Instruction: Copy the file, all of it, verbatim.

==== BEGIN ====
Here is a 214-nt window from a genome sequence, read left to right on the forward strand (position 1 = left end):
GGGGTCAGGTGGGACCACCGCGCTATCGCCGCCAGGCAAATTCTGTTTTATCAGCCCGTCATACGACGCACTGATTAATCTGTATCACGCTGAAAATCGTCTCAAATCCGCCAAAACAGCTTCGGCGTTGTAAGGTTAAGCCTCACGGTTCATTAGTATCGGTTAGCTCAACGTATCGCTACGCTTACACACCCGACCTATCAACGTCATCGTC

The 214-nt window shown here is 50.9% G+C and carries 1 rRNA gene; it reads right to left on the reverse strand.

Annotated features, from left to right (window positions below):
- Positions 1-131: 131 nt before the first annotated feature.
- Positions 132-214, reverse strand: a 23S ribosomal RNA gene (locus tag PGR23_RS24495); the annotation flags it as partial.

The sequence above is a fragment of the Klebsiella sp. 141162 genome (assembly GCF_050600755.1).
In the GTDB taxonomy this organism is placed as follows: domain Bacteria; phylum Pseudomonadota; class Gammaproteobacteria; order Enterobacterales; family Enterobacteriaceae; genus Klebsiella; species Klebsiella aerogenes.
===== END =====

Here is a 214-nt window from a genome sequence, read left to right on the forward strand (position 1 = left end):
GGGGTCAGGTGGGACCACCGCGCTATCGCCGCCAGGCAAATTCTGTTTTATCAGCCCGTCATACGACGCACTGATTAATCTGTATCACGCTGAAAATCGTCTCAAATCCGCCAAAACAGCTTCGGCGTTGTAAGGTTAAGCCTCACGGTTCATTAGTATCGGTTAGCTCAACGTATCGCTACGCTTACACACCCGACCTATCAACGTCATCGTC

The 214-nt window shown here is 50.9% G+C and carries 1 rRNA gene; it reads right to left on the reverse strand.

Annotated features, from left to right (window positions below):
- Positions 1-131: 131 nt before the first annotated feature.
- Positions 132-214, reverse strand: a 23S ribosomal RNA gene (locus tag PGR23_RS24495); the annotation flags it as partial.

The sequence above is a fragment of the Klebsiella sp. 141162 genome (assembly GCF_050600755.1).
In the GTDB taxonomy this organism is placed as follows: domain Bacteria; phylum Pseudomonadota; class Gammaproteobacteria; order Enterobacterales; family Enterobacteriaceae; genus Klebsiella; species Klebsiella aerogenes.